Chirk Castle and Offa’s Dyke
On Sunday, small daughter and I bundled ourselves up in our warm clothes and headed to Wrexham in Wales to visit Chirk Castle with small daughter’s friend and her family. Small daughter’s friend’s Mum asked if we’d like to go with them because they were going to see if they could find Offa’s Dyke, a huge earthwork which was roughly follows the borders of England and Wales. The girls had been learning about the King of Mercia in school and small daughter had said that if they were ever going to visit, she would like to go too. Isn’t it great when you discover what your children are doing at school from another parent? Trying to get any information about what she’s done at school out of small daughter is like trying to get blood out of a stone, so I was more than a little surprised when she chatted away in the car about what she knew of King Offa.
But more of that later … this was our first view of the castle from the car park and the children were keen to head up the hill to explore.
We rounded a corner of the steep path up towards the main entrance, the Welsh flag snapping in the wind and the sky the most brilliant blue.
The view from the top was amazing – far-reaching views across the landscape from any part of the gardens. It certainly is an excellent place to build a castle, and Chirk was one of several fortresses built along the Welsh borders to keep the Welsh under English rule – there would be little chance of anybody sneaking up without being seen (and without being seriously out of puff because that hill is steep!).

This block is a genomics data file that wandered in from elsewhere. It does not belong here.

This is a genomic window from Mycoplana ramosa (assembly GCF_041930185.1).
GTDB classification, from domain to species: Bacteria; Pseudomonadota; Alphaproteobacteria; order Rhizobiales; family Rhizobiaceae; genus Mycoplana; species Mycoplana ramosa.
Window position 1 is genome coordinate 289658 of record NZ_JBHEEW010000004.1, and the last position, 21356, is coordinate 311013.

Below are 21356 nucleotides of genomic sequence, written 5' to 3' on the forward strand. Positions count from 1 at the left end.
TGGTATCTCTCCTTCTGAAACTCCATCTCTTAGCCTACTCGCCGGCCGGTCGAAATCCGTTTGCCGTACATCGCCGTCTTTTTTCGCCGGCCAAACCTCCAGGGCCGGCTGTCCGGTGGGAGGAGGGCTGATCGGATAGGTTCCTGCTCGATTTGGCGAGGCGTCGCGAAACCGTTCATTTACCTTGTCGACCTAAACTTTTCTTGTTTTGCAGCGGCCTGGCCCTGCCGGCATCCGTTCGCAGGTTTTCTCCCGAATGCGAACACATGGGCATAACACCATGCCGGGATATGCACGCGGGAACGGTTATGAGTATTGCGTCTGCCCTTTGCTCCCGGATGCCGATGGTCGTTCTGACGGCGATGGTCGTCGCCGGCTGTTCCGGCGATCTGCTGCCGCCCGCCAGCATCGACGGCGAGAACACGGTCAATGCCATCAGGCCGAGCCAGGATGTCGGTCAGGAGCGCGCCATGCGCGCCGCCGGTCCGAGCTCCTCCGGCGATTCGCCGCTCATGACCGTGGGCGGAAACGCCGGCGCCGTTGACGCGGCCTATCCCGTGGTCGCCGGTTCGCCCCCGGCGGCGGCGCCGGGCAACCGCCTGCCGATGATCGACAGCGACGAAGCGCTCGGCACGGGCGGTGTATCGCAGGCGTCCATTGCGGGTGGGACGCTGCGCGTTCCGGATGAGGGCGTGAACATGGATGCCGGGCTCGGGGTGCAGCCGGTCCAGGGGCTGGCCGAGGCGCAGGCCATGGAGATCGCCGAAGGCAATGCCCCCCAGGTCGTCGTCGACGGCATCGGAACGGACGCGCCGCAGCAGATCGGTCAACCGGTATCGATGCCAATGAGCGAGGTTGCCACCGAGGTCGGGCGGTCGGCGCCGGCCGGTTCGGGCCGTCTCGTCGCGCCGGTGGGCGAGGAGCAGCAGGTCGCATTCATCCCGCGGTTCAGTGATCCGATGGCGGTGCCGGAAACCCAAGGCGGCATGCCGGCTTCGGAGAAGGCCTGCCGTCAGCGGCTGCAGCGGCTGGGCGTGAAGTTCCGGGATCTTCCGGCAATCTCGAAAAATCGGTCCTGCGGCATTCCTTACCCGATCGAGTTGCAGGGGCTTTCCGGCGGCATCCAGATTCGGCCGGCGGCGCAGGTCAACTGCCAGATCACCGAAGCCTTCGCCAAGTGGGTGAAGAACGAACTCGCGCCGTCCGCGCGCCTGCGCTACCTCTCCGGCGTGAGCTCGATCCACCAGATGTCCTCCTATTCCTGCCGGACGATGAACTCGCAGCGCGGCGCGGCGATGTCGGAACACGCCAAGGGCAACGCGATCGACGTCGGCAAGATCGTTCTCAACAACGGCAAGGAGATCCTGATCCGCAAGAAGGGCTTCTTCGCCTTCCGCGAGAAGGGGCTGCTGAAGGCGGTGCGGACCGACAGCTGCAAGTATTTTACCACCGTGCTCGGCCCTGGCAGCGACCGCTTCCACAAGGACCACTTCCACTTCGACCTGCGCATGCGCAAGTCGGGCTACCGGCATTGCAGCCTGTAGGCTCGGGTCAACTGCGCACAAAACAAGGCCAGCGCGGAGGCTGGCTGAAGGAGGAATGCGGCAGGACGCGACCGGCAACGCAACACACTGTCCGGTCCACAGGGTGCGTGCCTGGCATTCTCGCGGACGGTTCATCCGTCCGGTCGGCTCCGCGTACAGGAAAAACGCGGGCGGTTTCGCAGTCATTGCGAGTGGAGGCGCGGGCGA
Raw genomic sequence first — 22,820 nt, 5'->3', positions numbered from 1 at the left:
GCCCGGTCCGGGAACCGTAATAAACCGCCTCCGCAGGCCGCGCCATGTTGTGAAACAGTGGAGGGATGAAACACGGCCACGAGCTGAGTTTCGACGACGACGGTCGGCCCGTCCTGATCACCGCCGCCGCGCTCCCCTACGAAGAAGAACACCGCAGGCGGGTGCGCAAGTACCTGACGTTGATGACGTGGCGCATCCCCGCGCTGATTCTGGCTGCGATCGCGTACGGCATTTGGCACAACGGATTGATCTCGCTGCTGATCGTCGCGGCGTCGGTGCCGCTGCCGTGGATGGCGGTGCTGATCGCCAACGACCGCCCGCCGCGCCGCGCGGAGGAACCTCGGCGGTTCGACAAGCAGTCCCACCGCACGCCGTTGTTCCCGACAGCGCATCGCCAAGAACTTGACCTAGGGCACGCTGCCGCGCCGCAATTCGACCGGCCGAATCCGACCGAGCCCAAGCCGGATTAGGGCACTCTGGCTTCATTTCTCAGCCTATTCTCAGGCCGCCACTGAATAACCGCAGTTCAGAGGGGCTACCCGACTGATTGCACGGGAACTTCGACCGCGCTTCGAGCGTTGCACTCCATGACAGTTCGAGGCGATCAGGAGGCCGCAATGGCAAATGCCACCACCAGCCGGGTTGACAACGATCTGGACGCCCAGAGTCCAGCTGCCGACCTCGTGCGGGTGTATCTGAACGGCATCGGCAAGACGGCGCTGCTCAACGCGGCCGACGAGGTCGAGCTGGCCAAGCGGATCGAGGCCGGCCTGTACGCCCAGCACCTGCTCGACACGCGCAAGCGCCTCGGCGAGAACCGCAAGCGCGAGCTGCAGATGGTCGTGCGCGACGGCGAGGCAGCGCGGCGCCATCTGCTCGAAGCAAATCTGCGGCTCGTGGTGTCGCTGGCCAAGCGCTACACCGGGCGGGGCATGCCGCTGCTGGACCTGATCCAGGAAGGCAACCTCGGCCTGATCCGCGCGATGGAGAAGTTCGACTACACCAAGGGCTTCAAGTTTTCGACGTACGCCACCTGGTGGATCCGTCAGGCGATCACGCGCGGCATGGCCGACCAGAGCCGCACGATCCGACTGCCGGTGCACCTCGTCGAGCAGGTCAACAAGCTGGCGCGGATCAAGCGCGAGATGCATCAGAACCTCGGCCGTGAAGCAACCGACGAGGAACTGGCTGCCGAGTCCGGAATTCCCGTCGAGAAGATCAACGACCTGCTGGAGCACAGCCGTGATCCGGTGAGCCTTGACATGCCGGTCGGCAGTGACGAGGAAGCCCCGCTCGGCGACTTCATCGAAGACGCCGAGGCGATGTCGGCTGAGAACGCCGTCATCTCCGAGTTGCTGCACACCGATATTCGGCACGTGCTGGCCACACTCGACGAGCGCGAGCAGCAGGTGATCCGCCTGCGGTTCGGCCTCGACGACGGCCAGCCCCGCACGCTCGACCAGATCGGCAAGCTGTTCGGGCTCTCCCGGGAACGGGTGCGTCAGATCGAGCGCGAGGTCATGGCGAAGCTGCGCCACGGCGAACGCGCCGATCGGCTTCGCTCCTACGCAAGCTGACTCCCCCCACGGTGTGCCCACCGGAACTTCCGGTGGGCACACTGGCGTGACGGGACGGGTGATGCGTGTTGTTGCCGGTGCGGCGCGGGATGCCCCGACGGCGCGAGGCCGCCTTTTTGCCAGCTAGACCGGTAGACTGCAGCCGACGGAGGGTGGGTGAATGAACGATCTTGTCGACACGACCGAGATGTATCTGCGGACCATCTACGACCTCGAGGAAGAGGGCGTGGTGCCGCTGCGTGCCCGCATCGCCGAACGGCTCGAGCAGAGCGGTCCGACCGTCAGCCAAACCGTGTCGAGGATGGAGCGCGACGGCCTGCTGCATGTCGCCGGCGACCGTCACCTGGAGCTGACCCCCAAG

Naturally, there was some sword-play in the gardens …
lots of hilarity over under-dressed statues and debate about what this particular piece of topiary actually was. I thought it looked a bit like a squirrel, or maybe Basil Brush, but we also thought it could be a mouse, a seal or a pheasant. Perhaps. If you half-close your eyes and move past it at some speed.
The topiary at Chirk Castle is fascinating. The yew trees that the shapes are formed from are around 130 years old and so closely cut that they look like velvet from a distance. There were turrets, domes, a crown on a cushion, Basil Brush … I can quite believe it that it takes 6-8 weeks to clip all the hedges each time they need cutting. What I didn’t know, though, is that the clippings are processed to make chemotherapy drugs. That’s seems quite incredible to me, and rather fabulous at the same time!
Everywhere you look, there is either a view across the open countryside or a view of the castle.
We found a large tree that had fallen and been carved by a renowned wood sculptor. Apparently this Lebanese cypress tree had been 200 years old by the time the winter winds brought it down and the castle owners were reluctant to let its existence go by uncelebrated. The bench that was created from part of the trunk commemorates the First World War – we had to go and take a closer look as from a distance, we thought it looked like there were real stone blocks balanced on the wood.
Even close up, we had to look closely to see that it really is all made of the trunk of the tree.
The gardens were a bit sparse, as you’d expect at this time of year, although there were a few spring flowers beginning to emerge and one or two trees with blossom on them, and a carpet of new Stachys leaves in one of the borders. It reminded me that I must go and check whether my Stachys plant has survived the wet winter.